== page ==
Our vibrant, animated country has basically been put on pause. Busy streets are now empty and previously crowded malls are eerily vacant, as millions of Americans shelter in place to slow the spread of the coronavirus.
If you have been affected financially by the COVID-19 pandemic, you may be getting worried about incoming bills and wondering where you’ll find the money to pay them. Let’s take a look at what financial experts are advising now so you can make a responsible, informed decision about your finances going forward.
Triage Your Bills
Financial expert Clark Howard urges cash-strapped Americans to look at their bills the way medical personnel view incoming patients during an emergency. “In medicine it’s called triage,” Howard says. “It’s exactly what’s happening in the hospitals right now as they decide who to treat when. You have to look at your bills the same way. You’ve got to think about what you must have.”
Times of emergency call for unconventional prioritizing. Clark recommends putting your most basic needs, including food and shelter, before any other bills. It’s best to make sure you can feed your family before using limited resources for other bills. Similarly, your family needs a place to live – so mortgage or rent payments should be next on your list. And continue down the line after that. If you are not sure that you can make full payments on your other bills, call that particular lender or company as soon as possible. Many are offering extended grace periods without penalties during this time.
It’s one thing to resolve to put your housing needs first and another to actually put that into practice when you’re working with a smaller or no paycheck. The good news is that some rules have changed in light of the financial fallout of the pandemic.
President Donald Trump announced he’s instructing the Department of Housing and Urban Development (HUD) to immediately halt “all foreclosures and evictions” for 60 days. This means Americans will have a roof over their heads for at least the next two months, no matter what.
The Federal Housing Finance Agency also offered payment forbearance to homeowners affected by COVID-19, allowing them to suspend mortgage payments for up to 12 months. These loans, provided by Freddie Mac and Fannie Mae, account for approximately 66 percent of all home loans in America. Some lenders are allowing delayed payments to be tacked onto the end of the home loan’s term, while others will collect the total of missed payments when the period of forbearance ends.
In the state of New Jersey, a 90-day grace period on mortgage payments should also be provided by most financial institutions. Details can be found here.
If you are having trouble making your mortgage payments right now, talk to your lender about your options before making a decision. Suspending your housing payments during an economic shutdown can be a lifesaver for your finances and help free up some of your money for essentials.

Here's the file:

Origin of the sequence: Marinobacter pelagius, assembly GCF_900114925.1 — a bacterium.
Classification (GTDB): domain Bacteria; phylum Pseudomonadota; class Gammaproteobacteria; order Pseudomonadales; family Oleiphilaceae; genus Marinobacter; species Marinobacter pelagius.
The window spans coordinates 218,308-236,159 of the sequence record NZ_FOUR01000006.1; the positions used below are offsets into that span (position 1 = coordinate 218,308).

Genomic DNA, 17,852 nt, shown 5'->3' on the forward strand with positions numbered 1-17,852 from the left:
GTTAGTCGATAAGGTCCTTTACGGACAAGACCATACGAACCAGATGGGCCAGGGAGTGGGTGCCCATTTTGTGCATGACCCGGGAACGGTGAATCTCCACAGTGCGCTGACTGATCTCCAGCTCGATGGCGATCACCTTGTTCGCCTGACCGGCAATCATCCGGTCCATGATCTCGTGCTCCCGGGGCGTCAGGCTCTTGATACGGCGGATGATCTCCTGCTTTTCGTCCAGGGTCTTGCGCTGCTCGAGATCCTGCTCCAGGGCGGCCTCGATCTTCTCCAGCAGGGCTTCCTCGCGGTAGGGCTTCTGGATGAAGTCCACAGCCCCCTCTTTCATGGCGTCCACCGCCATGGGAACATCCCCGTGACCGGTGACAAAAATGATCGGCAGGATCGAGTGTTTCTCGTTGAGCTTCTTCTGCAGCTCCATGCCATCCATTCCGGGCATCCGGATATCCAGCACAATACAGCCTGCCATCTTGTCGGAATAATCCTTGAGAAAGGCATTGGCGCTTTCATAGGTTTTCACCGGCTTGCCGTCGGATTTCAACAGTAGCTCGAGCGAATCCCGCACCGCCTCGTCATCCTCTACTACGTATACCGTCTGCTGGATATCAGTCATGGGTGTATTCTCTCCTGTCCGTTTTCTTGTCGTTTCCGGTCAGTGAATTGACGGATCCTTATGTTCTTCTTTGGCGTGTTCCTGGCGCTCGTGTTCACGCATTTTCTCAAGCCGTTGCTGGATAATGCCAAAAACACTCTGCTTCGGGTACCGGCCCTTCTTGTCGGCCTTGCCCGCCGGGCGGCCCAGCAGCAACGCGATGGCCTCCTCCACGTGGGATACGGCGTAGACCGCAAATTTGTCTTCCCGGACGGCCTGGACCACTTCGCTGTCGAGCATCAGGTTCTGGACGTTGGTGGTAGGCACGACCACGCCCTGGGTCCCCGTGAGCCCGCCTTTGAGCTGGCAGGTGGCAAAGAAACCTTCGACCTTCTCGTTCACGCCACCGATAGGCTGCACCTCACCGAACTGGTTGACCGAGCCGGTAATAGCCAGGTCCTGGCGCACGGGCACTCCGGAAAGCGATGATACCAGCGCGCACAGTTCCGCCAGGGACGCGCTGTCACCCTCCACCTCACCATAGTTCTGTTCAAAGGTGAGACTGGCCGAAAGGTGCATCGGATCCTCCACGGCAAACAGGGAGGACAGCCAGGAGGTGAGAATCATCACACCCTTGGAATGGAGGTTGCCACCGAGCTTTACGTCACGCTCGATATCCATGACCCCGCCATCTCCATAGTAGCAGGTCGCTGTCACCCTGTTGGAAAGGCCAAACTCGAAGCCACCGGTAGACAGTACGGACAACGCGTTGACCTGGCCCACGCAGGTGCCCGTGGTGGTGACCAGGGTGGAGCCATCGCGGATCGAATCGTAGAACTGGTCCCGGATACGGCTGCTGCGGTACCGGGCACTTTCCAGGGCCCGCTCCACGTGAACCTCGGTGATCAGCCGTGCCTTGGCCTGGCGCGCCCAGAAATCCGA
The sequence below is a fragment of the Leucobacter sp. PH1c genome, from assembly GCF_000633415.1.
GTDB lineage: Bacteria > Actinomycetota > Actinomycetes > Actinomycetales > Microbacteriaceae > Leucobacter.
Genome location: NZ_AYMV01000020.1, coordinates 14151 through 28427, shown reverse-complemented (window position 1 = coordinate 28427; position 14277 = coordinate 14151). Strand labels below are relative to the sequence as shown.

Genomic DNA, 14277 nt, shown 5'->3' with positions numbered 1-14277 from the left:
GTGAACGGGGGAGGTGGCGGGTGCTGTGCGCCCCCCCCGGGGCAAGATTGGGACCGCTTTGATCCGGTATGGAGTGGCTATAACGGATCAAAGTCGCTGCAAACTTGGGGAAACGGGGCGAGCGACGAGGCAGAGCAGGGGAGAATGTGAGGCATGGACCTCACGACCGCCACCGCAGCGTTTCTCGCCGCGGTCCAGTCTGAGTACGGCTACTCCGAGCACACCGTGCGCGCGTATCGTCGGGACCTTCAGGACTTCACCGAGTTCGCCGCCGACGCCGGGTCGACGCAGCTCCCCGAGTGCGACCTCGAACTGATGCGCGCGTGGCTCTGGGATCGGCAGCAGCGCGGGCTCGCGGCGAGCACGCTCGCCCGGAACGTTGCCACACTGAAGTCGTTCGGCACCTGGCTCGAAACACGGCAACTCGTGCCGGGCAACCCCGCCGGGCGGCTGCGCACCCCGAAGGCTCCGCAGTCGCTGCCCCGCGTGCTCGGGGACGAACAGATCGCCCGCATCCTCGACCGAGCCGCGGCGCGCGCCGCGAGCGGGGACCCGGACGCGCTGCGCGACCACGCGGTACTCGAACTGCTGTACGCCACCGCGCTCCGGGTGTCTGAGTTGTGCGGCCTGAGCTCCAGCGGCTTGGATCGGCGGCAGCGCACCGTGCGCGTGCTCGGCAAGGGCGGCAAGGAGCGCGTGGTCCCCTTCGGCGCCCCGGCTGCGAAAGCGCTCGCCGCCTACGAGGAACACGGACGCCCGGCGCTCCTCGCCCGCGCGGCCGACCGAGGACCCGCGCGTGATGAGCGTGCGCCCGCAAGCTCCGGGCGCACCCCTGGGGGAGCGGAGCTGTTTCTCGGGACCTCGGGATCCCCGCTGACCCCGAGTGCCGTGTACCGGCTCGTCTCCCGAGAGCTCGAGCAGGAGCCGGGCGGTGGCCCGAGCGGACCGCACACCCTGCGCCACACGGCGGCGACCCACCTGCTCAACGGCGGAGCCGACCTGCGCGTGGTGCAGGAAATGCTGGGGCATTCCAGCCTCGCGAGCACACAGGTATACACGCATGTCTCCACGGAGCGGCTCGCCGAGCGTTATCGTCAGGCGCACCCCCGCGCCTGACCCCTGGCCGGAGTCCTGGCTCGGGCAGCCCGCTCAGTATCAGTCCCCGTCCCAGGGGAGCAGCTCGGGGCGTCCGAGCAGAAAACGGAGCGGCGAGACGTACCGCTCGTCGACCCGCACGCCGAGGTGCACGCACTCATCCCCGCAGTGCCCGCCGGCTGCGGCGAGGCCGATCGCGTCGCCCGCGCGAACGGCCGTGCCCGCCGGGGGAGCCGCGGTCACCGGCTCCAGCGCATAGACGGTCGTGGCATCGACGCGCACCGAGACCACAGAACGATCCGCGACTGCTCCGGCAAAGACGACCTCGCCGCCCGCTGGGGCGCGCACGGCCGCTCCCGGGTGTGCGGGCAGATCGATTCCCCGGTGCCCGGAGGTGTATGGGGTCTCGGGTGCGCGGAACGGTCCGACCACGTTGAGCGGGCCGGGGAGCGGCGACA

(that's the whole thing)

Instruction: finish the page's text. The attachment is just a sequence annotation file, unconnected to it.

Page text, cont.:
If you’re a renter, be open with your landlord. “Consumers who are the most proactive and say, ‘Here’s where I stand,’ will get a lot better response than those who do nothing,” says Lynnette Khalfani-Cox, CEO of AsktheMoneyCoach.com and author of “Zero Debt.” Your landlord should also be willing to work with you.
When normal life resumes, many employees will need a way to get to work. Missing out on an auto loan payment can also mean risking repossession of your vehicle. This should put car payments next on your list of financial priorities. If meeting that monthly payment is impossible right now, communicate with your lender and see if they offer skip-a-payment or a deferment program during this time.
Utility and service bills may be another area of difficulty right now. First, don’t worry about shutoffs. Most states in the U.S. have outlawed utility shutoffs for the time being. Second, many providers are willing to work with their clients. Visit their websites or give them a call and check to see what kind of relief and financial consideration they’re offering to their consumers at this time.
Unsecured debt includes credit cards, personal loans and any other loan that is not tied to a large asset, like a house or vehicle. When it comes to these loans as well, consumers are advised to communicate with their lenders about their current financial reality. Credit card companies and lenders may be able to extend payment deadlines, waive a late fee, or occasionally allow consumers to skip a payment without penalty.
Have you been affected by COVID-19 and are having trouble making your First Financial loan payments? We are here for you! Click here to learn more about your options and fill out an online request form.
Article Source: CUContent.com